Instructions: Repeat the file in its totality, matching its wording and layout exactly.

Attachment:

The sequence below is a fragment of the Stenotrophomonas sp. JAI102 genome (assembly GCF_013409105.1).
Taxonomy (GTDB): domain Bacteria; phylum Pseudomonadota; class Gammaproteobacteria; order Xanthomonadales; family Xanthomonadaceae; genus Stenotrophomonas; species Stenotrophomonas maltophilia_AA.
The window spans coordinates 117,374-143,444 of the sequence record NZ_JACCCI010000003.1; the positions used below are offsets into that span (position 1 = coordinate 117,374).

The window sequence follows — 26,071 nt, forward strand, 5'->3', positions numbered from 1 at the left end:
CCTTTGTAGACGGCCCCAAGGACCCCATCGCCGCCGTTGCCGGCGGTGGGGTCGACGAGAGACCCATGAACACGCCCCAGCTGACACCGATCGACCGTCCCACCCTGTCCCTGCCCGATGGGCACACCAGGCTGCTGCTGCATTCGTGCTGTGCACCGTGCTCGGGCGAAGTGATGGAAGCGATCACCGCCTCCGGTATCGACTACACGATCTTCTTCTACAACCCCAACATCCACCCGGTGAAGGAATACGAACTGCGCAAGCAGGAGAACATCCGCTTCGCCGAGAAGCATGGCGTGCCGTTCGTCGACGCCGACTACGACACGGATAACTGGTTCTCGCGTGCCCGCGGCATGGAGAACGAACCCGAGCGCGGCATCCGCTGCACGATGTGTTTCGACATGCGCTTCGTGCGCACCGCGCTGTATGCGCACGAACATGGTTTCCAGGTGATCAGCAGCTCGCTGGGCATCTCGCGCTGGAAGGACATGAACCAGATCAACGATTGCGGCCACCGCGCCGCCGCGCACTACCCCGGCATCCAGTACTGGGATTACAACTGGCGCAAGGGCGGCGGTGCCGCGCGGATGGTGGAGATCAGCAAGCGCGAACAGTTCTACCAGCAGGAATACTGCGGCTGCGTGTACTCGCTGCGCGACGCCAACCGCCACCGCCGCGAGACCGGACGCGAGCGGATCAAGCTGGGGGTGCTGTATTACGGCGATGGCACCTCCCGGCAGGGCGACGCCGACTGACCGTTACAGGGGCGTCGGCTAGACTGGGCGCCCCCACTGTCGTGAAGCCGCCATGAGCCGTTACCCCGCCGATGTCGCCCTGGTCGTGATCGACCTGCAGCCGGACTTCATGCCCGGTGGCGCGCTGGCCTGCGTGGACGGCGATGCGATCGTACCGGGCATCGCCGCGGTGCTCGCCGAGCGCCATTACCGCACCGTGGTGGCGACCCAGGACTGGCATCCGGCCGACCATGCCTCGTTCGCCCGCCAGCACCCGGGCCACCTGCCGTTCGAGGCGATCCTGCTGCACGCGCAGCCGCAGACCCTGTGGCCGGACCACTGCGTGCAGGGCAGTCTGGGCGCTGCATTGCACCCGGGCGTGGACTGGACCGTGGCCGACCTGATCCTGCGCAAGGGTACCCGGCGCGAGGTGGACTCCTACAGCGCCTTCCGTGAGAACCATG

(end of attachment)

The sequence below is a fragment of the Stenotrophomonas sp. JAI102 genome (assembly GCF_013409105.1).
Taxonomy (GTDB): domain Bacteria; phylum Pseudomonadota; class Gammaproteobacteria; order Xanthomonadales; family Xanthomonadaceae; genus Stenotrophomonas; species Stenotrophomonas maltophilia_AA.
The window spans coordinates 117,374-143,444 of the sequence record NZ_JACCCI010000003.1; the positions used below are offsets into that span (position 1 = coordinate 117,374).

The window sequence follows — 26,071 nt, forward strand, 5'->3', positions numbered from 1 at the left end:
CCTTTGTAGACGGCCCCAAGGACCCCATCGCCGCCGTTGCCGGCGGTGGGGTCGACGAGAGACCCATGAACACGCCCCAGCTGACACCGATCGACCGTCCCACCCTGTCCCTGCCCGATGGGCACACCAGGCTGCTGCTGCATTCGTGCTGTGCACCGTGCTCGGGCGAAGTGATGGAAGCGATCACCGCCTCCGGTATCGACTACACGATCTTCTTCTACAACCCCAACATCCACCCGGTGAAGGAATACGAACTGCGCAAGCAGGAGAACATCCGCTTCGCCGAGAAGCATGGCGTGCCGTTCGTCGACGCCGACTACGACACGGATAACTGGTTCTCGCGTGCCCGCGGCATGGAGAACGAACCCGAGCGCGGCATCCGCTGCACGATGTGTTTCGACATGCGCTTCGTGCGCACCGCGCTGTATGCGCACGAACATGGTTTCCAGGTGATCAGCAGCTCGCTGGGCATCTCGCGCTGGAAGGACATGAACCAGATCAACGATTGCGGCCACCGCGCCGCCGCGCACTACCCCGGCATCCAGTACTGGGATTACAACTGGCGCAAGGGCGGCGGTGCCGCGCGGATGGTGGAGATCAGCAAGCGCGAACAGTTCTACCAGCAGGAATACTGCGGCTGCGTGTACTCGCTGCGCGACGCCAACCGCCACCGCCGCGAGACCGGACGCGAGCGGATCAAGCTGGGGGTGCTGTATTACGGCGATGGCACCTCCCGGCAGGGCGACGCCGACTGACCGTTACAGGGGCGTCGGCTAGACTGGGCGCCCCCACTGTCGTGAAGCCGCCATGAGCCGTTACCCCGCCGATGTCGCCCTGGTCGTGATCGACCTGCAGCCGGACTTCATGCCCGGTGGCGCGCTGGCCTGCGTGGACGGCGATGCGATCGTACCGGGCATCGCCGCGGTGCTCGCCGAGCGCCATTACCGCACCGTGGTGGCGACCCAGGACTGGCATCCGGCCGACCATGCCTCGTTCGCCCGCCAGCACCCGGGCCACCTGCCGTTCGAGGCGATCCTGCTGCACGCGCAGCCGCAGACCCTGTGGCCGGACCACTGCGTGCAGGGCAGTCTGGGCGCTGCATTGCACCCGGGCGTGGACTGGACCGTGGCCGACCTGATCCTGCGCAAGGGTACCCGGCGCGAGGTGGACTCCTACAGCGCCTTCCGTGAGAACCATG